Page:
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Tuesday, October 21, 2014

Use Five Gallon Buckets in Place of Drip Irrigation

Q. My pine trees are over 20 years old and very tall.  I looked on the net and found a YouTube video out of Kansas showing a man using a 5 gallon bucket with a pin hole in the bottom for the purpose of watering them. I called my landscaping guy and he said that I am wasting water by watering that way.  Am I doing right by watering with buckets or is he correct about this method?

A. Using a bucket with a small hole in it works just like drip irrigation as long as the holes is small enough that it lets the water out very slowly. Using buckets is similar to the very first form of drip irrigation which was sinking unglazed ceramic pots into the soil.



Series of pictures showing what the reader did after getting a few ideas here on how to water his large pine tree with buckets.
You will have to fill the buckets two or three times each time you water to get the water deep enough in the soil to encourage deeper rooting. Don’t water again for about a week at this time of year; less often in winter and maybe twice a week in the heat of summer. Deep watering helps avoid the development of large surface roots that can heave sidewalks, driveways, walls and foundations.
This type of system accomplishes the same thing as a drip system but with more work on your part and will be kind of ugly. But it will work. I would use about five or more buckets distributed under the canopy, about three or 4 feet apart. The more buckets, the better.
The buckets are not made with UV treated plastic so you should paint the buckets or cover them so sunlight does not destroy them.
Make the holes small. Five gallon buckets should run out of water in 30 minutes to one hour. The hole will eventually become plugged so you must clean it periodically. Use clean water a clean bucket and make sure you put a lid on top.
Place the buckets on top of the soil or slightly buried. You don’t want to bury the buckets totally in the soil if the water is emptying from the bucket at the bottom. Most of the roots that take up water will be within the top 12 to 18 inches of the soil. If the bucket empties beneath this zone, the water will be released deep and not water the roots very well.
In urban desert landscapes, trees should develop two types of roots; roots that anchor the plant and keep it from blowing over and roots that take up water and nutrients quickly.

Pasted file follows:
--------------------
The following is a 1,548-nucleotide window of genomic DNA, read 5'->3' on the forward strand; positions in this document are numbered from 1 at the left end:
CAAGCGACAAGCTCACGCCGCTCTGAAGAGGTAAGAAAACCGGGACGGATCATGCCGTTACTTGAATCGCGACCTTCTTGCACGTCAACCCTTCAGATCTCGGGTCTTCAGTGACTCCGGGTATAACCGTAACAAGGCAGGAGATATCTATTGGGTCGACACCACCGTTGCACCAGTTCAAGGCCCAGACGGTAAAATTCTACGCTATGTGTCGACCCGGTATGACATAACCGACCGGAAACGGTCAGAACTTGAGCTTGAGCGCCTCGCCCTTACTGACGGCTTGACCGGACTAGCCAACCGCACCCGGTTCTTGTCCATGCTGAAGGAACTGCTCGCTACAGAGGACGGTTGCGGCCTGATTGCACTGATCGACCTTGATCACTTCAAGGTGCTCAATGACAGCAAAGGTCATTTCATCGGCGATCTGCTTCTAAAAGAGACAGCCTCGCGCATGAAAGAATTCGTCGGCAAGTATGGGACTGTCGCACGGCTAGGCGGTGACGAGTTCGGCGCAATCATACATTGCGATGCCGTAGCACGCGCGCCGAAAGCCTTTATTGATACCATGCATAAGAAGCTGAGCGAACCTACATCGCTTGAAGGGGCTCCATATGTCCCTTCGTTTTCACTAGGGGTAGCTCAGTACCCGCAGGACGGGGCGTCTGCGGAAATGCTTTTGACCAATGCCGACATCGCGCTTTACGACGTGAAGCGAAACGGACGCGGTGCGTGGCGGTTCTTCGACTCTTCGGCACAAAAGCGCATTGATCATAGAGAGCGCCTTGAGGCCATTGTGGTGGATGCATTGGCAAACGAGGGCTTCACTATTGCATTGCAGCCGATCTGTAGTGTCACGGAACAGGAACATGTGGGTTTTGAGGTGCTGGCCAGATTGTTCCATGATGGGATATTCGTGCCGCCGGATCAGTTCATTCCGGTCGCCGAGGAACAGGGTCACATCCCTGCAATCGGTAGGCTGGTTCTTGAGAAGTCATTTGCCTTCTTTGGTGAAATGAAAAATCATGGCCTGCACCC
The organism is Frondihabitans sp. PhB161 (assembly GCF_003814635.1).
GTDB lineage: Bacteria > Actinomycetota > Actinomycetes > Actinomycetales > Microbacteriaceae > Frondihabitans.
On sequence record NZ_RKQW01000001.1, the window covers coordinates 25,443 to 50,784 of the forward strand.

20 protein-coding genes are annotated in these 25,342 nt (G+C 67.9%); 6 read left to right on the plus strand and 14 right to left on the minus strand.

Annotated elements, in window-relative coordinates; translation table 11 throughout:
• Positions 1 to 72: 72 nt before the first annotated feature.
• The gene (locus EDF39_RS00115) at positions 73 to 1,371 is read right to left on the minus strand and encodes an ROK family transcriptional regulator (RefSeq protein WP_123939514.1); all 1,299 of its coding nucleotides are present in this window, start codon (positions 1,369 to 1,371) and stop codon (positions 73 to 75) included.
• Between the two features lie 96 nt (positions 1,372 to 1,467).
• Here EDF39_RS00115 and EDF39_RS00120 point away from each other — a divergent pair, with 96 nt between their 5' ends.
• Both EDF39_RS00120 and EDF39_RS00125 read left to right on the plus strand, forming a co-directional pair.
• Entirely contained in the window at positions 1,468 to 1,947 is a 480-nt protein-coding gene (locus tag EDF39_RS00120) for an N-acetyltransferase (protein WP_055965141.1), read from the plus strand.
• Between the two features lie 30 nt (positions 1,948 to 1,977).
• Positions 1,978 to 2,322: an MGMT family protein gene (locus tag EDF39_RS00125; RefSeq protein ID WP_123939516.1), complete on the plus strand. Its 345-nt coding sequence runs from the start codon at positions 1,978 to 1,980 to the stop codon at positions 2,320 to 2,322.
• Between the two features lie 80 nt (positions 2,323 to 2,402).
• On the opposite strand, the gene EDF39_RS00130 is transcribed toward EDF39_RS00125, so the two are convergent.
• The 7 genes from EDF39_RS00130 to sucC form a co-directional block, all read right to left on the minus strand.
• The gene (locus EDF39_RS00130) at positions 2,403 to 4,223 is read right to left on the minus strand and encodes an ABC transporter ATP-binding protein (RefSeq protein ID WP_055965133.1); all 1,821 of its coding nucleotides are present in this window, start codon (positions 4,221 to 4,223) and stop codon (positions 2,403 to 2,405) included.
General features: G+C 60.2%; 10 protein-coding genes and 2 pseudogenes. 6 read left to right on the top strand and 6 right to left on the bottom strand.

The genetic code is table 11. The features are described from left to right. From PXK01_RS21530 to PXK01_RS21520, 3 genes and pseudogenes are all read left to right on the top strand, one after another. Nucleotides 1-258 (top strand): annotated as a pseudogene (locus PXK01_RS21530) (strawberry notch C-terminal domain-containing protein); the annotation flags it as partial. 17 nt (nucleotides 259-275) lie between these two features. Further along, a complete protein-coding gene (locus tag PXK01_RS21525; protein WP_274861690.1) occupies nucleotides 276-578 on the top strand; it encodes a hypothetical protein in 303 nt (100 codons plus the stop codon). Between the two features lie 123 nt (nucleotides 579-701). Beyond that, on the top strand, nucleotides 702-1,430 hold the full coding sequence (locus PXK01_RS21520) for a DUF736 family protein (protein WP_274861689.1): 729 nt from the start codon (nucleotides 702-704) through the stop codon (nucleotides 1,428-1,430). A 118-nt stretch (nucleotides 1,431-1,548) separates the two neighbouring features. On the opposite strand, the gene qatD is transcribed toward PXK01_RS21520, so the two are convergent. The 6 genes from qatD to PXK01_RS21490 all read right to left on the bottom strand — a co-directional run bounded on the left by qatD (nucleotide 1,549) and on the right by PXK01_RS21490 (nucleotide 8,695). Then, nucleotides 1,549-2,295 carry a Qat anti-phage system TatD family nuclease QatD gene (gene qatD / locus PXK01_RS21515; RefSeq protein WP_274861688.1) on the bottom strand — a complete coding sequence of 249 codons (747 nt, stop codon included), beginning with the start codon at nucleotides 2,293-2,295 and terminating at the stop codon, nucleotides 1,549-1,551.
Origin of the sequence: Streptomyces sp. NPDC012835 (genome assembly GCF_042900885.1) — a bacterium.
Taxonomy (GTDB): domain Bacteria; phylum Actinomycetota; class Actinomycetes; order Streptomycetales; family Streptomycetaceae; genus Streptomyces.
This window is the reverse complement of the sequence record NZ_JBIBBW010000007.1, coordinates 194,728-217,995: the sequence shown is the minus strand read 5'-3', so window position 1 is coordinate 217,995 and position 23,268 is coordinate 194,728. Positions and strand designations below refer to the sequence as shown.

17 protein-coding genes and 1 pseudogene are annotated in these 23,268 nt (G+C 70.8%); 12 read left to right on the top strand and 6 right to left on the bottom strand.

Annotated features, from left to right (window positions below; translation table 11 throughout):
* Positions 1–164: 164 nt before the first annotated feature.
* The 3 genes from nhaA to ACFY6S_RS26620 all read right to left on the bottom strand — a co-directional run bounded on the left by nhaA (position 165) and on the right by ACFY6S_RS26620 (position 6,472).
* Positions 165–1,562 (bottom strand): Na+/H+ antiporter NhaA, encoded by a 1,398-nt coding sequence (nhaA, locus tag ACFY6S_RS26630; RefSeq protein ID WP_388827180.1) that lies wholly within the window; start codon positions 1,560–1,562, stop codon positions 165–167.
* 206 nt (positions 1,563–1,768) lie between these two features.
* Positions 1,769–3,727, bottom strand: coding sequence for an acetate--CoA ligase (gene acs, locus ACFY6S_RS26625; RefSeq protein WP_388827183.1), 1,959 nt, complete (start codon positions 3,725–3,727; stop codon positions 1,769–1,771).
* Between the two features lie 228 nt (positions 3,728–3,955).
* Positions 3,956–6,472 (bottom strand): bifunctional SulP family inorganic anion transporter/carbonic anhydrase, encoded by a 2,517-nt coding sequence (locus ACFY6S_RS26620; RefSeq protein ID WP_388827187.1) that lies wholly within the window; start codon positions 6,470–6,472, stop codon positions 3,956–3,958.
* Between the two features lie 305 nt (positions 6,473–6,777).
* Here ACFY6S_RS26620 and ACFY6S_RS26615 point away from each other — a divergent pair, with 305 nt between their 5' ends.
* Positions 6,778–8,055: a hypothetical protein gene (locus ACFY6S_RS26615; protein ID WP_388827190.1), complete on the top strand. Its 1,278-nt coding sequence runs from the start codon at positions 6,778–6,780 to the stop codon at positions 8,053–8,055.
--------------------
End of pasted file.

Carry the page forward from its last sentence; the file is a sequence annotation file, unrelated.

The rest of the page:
If trees planted in the desert are irrigated deeply, they will develop deep roots which will help anchor the plant in the soil. If they are not watered deeply but only receive shallow irrigations, they will not develop these deep roots.
You can also help the tree get additional water by planting other shrubs under its canopy and overwatering them slightly to provide additional water for the tree. Surface mulch helps conserve water and encourages deeper rooting, particularly wood mulch.

2 comments:

  1. I use a similar setup for temp watering newly planted fruit trees. One 5 gal on either side of the hole. Home Depot's orange buckets can be had for $3 or less on special and I stock up. I noticed Lowe's finally matched HD's price with their blue buckets in my area. Not yet Ace Hardware white buckets. Lids cost as much or more than the bucket so I rarely cover them.

    I use the handle for orientation as the holes are small and can plug up. By knowing the holes are put on one side of the handle I can find it easier than hunting the entire bottom of the bucket for clogs.

    I use an awl to poke a uniform hole in the bottom. I'm sure a penny nail driven into a wooden "handle" and then having its head cut off would serve as well. Then experimented with two and then three holes located probably less than half an inch apart. Two holes flowed out at a rate that still soaking into the soil without piling up on the surface. Three holes was too much for my soil to absorb without surface pooling. Other soil types and hole diameter will differ.

    I suppose I could try two more holes on opposite ends of the bucket as well to speed up the soak. I mark the bucket with duct tape so I know it has holes in it---makes me look like less of an idiot when I put something in a bucket that I'd really like not leaking out.

    I have flood irrigation so this is supplemental water to that. And only for the initial planting (8-12 weeks. Once they are growing I switch to water in a well.

    A tree that big needs A LOT of water. It may well be tapped into the underground aquifer. But based on the pics I'd consider digging a meandering swale around that area with some microbasins to slow down the water and run the hose slowly at the high point until it filled up. Eventually fill the swale with wood chips to conserve water though you could do it with river rock instead. If you have a convenient graywater source use that too.

    http://www.tucsonaz.gov/files/transportation/2006WaterHarvesting.pdf

    http://quiviracoalition.org/images/pdfs/1905-An_Introduction_to_Induced_Meandering.pdf

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  2. Morning Bob,

    Saw my bucket this morning in the paper. Must be ESP because yesterday I thought I should email you about the number of times I should fill the buckets. You nailed it. I wanted to tell you that some very healthy and very green grass is appearing around five of the six buckets. Not going to cut it as they seem to look like an oasis in the desert. The one bucket will be moved a bit. I have to scratch the surface dirt and set it on more feeder roots. Not a problem. The buckets are drawing small birds which seem to be feeding on or looking for bugs around the buckets. Everyone is benefiting from them now. So thanks for all your help and showing my bucket in the paper.

    Keep up the good work.

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